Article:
A Report by Kalamu ya Salaam on:Chicago State University’s Gwendolyn Brooks Writers’ Conference
Wednesday, October 24 - Saturday, October 27, 2001
The Gwendolyn Brooks Center / Douglas Library
Chicago State University
9501 South King Drive
Chicago, IL 60628-1598
chicago, wed. 24 oct. 2001--coach bolden, who picked nia and i up at midway airport, asked how was the flight. i said, i don't know, i was sleeping. he laughed and said, i guess that means it was good.
i had about 1.5 hours of sleep at home before getting up at 4:30am to make a 6:50 flight, etc. etc. you know the new routine you have to go through with the heightened security measures. i felt no anxiety about flying, i believe i was sleep before the plane took off.
we arrived in chi around 11am. coach took us straight to the congress hotel downtown in the loop. i had a 1pm opening keynote address to make. at that point my only concern was whether the hotel room would be ready. it was, no problem and we were able to check in, jump on the dan ryan and make it out to chicago state university on the southside with plenty of time left over to relax and prepare.
when we arrived nora brooks blakely (the daughter of gwen brooks) was up with a performance by her chocolate chip theatre company. they were entertaining a group of young folk who looked to be high schoolers who seemed to all be enjoying the program.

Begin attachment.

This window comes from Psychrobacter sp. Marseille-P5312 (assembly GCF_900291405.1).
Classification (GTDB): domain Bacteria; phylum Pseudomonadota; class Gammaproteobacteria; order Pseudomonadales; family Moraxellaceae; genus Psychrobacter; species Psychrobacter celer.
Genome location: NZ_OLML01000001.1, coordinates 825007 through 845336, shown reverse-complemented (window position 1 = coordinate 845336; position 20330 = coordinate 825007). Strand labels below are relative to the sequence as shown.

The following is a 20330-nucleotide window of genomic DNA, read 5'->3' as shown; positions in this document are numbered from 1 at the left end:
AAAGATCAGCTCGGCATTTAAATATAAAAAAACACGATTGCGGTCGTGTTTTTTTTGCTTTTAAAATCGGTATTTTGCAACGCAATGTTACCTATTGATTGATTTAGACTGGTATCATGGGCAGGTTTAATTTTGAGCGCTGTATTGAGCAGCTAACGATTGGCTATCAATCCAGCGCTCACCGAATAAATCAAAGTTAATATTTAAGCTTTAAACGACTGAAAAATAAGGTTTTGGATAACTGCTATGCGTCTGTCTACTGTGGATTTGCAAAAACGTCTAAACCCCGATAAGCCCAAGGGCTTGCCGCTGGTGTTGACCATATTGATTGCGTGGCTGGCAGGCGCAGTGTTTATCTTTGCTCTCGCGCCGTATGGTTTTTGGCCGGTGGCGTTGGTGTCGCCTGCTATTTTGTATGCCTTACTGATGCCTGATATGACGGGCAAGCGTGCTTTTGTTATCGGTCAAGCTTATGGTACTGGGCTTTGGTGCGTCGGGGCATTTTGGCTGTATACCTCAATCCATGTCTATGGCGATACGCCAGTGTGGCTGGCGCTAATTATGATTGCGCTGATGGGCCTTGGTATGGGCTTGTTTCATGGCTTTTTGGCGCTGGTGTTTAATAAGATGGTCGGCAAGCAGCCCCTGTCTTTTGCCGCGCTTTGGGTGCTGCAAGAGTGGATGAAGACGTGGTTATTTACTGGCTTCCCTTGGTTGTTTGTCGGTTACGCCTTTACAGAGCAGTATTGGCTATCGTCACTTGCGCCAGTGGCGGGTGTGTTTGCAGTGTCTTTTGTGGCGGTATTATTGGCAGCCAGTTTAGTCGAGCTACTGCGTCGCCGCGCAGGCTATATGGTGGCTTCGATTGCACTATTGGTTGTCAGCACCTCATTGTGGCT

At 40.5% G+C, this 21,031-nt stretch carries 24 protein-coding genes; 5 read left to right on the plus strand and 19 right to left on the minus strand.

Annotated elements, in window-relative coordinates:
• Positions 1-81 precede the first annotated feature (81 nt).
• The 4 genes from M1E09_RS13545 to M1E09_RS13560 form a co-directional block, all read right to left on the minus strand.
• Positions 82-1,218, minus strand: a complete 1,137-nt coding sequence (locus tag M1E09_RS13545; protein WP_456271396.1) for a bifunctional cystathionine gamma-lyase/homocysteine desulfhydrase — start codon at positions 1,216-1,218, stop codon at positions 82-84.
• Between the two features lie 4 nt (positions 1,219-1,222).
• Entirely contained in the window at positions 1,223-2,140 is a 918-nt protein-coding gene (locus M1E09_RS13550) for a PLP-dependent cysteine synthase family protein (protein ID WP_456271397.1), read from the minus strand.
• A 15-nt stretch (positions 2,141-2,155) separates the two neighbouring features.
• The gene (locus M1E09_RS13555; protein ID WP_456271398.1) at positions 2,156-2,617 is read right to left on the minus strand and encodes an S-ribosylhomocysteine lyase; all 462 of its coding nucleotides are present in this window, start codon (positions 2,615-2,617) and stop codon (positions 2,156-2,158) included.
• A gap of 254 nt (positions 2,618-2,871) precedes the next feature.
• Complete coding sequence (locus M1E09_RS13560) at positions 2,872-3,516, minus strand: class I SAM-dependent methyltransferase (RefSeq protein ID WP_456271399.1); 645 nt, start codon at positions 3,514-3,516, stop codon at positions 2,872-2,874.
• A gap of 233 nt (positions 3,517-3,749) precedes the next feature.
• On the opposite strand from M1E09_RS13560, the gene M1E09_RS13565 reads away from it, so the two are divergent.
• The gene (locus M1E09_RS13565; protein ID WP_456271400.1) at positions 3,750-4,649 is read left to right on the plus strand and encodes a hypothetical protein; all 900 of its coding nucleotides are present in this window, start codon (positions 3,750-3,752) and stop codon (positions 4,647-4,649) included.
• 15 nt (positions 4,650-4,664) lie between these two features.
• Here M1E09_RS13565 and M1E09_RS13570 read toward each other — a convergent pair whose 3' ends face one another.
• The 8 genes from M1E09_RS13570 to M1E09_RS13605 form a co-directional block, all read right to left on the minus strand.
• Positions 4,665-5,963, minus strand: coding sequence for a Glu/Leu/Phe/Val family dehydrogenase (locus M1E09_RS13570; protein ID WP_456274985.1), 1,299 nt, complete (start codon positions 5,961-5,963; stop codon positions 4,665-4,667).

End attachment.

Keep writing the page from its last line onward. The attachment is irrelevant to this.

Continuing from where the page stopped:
this year's program which had keynote presentations scheduled by jayne cortez, julie dash, michael eric dyson, mari evans, haile gerima, bell hooks, clarence major, walter mosley, sonia sanchez, ntozake shange and yours truly was arguably the strongest line up this 11-year-old writers conference has ever had
haki met us. we hugged and got our marching orders. at 1pm i opened with a poem i had written for gwen brooks 80th birthday celebration that featured 80 poets. and then i made a few remarks about the neo-griot, writing with text, sound and light concept. and then i screened "when love hurts," a thirty minute video i wrote, directed and edited working with the newbian crew (a trio of 18-year-old black women, who had just graduated from high school--two are now at howard and the other is at clark). the video was well received and during the comments immediately afterwards i stressed that through using digital technology we could indeed tell our own stories on a par with tv professionals as for as how the movie looked and sounded.